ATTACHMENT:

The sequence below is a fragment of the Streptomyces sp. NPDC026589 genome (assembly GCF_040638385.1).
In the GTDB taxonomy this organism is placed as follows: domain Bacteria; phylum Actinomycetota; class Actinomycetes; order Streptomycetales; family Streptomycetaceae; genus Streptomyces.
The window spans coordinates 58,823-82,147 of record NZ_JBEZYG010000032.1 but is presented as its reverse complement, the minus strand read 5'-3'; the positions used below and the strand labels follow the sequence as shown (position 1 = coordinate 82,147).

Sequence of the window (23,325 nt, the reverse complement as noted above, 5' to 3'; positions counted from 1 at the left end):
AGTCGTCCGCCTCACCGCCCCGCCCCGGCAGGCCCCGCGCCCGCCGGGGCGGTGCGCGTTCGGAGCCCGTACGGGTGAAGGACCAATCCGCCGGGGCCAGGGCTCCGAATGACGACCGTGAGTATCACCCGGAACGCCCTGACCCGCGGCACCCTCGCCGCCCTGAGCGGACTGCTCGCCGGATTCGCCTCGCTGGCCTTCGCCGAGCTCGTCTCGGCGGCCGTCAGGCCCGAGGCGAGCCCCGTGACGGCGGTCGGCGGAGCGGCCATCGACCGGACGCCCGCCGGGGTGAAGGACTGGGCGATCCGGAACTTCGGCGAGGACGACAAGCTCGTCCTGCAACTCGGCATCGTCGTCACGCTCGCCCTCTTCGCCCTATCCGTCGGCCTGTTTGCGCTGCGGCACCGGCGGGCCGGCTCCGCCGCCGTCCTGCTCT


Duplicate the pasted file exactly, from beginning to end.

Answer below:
The sequence below is a fragment of the Streptomyces sp. NPDC026589 genome (assembly GCF_040638385.1).
In the GTDB taxonomy this organism is placed as follows: domain Bacteria; phylum Actinomycetota; class Actinomycetes; order Streptomycetales; family Streptomycetaceae; genus Streptomyces.
The window spans coordinates 58,823-82,147 of record NZ_JBEZYG010000032.1 but is presented as its reverse complement, the minus strand read 5'-3'; the positions used below and the strand labels follow the sequence as shown (position 1 = coordinate 82,147).

Sequence of the window (23,325 nt, the reverse complement as noted above, 5' to 3'; positions counted from 1 at the left end):
AGTCGTCCGCCTCACCGCCCCGCCCCGGCAGGCCCCGCGCCCGCCGGGGCGGTGCGCGTTCGGAGCCCGTACGGGTGAAGGACCAATCCGCCGGGGCCAGGGCTCCGAATGACGACCGTGAGTATCACCCGGAACGCCCTGACCCGCGGCACCCTCGCCGCCCTGAGCGGACTGCTCGCCGGATTCGCCTCGCTGGCCTTCGCCGAGCTCGTCTCGGCGGCCGTCAGGCCCGAGGCGAGCCCCGTGACGGCGGTCGGCGGAGCGGCCATCGACCGGACGCCCGCCGGGGTGAAGGACTGGGCGATCCGGAACTTCGGCGAGGACGACAAGCTCGTCCTGCAACTCGGCATCGTCGTCACGCTCGCCCTCTTCGCCCTATCCGTCGGCCTGTTTGCGCTGCGGCACCGGCGGGCCGGCTCCGCCGCCGTCCTGCTCT